COMPLETELY IN MLA FORMAT! JUST ADJUST MARGINS! Grant WadeS. ChesneEng. 101329 March 2005 Obesity and Self-Esteem Today obesity is talked about as a major physical health problem. It can cause diabetes, high blood pressure, heart disease, immobilization, and many other problems. However many articles fail to mention what is one of the most important and most destructive problems. This is the effect of obesity on one’s mental health and wellbeing.
Being excessively overweight usually instills in it’s victims a sense of self worthlessness and gives them a very negative self-image. This can lead to an array of problems that affect the person in a way that is much more direct and difficult to deal with than physical problems. While the problem is known to affect men, it strikes women much more often. The models and celebrities in the media that set the standard for what women should look like are thinner than 90-95 percent of the American female population (Seid p. 6).
This is an unrealistic portrayal of what the human body should look like when compared to most women’s genetic makeup.
Women’s self-image, their social and economic success, and even their survival can still be determined largely by their beauty (Seid p. 5).
Men on the other hand seem to have it a little easier when it comes to looks. Their self-image is largely determined by what they accomplish in life and not by whether or not they meet the social standard for looks. Modern clothing and fashion require women to show off their bodies more in tight clothes and by showing more skin than in the past. According to Roberta Seid women’s bodies which never used to be exposed to the public, are now essentially nude with a small layer of fabric dividing them from the world.
Being voluptuous was a sign of wealth and beauty. Women were not obsessed with diet fads, or trying to look a certain way, but were more concerned with eating healthy and were comfortable with the natural body shape given to them by God. Since 1970, eating disorders have increased by 400% (Rader). What has happened since then to shift the emphasis from a healthy feeling of self worth to a need to ...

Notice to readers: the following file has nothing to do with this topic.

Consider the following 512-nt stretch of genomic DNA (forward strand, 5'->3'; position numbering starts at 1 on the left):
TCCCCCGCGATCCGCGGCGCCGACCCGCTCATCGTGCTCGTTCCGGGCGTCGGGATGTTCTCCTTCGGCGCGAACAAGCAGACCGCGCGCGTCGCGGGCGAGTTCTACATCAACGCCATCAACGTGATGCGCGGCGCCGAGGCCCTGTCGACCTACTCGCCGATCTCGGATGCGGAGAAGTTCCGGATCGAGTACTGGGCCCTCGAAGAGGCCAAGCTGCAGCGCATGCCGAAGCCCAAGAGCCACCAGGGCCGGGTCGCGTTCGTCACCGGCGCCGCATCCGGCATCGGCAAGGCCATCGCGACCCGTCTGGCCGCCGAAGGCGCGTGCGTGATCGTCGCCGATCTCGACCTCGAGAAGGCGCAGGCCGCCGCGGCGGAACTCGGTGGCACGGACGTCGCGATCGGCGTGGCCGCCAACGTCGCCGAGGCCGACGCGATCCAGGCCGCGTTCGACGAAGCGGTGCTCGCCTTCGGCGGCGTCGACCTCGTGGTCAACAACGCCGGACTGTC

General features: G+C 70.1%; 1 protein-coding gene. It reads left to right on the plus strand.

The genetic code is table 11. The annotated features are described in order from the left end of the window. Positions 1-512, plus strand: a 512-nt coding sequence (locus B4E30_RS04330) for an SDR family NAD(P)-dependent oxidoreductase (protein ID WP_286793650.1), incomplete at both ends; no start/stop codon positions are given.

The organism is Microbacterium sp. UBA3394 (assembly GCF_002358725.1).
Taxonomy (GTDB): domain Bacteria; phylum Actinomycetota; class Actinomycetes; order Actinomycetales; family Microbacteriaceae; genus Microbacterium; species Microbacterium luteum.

Also, she states that more importance has now been placed on how women’s bodies look in the nude because of fashion magazines and commercial images instead of how women look under layers of body enhancing clothing (p. 6).” Obesity is not simply a cosmetic disorder,” state Jeffrey Koplan and William Dietz in their article “Caloric Imbalance and Public Health Policy” (p. 1).
These physicians fail throughout the entire article to truly mention the mental effects of being overweight; they just seem to think that being fat is a small problem when it comes to looks.
This is just one of many examples that have disgusted people who are experts on mental health and society’s pressures. “Like other minorities, fat people are seen as throwbacks to a more primitive time,” states Schwartz (p. 3).
Obese individuals and populations are looked at as inferior, lazy, self-indulging, and out of control. A revolutionary type of assertion is made by Schwartz in his article. He states that if it were a fat society, people would live longer, happier lives because they would be more comfortable in their own bodies (p.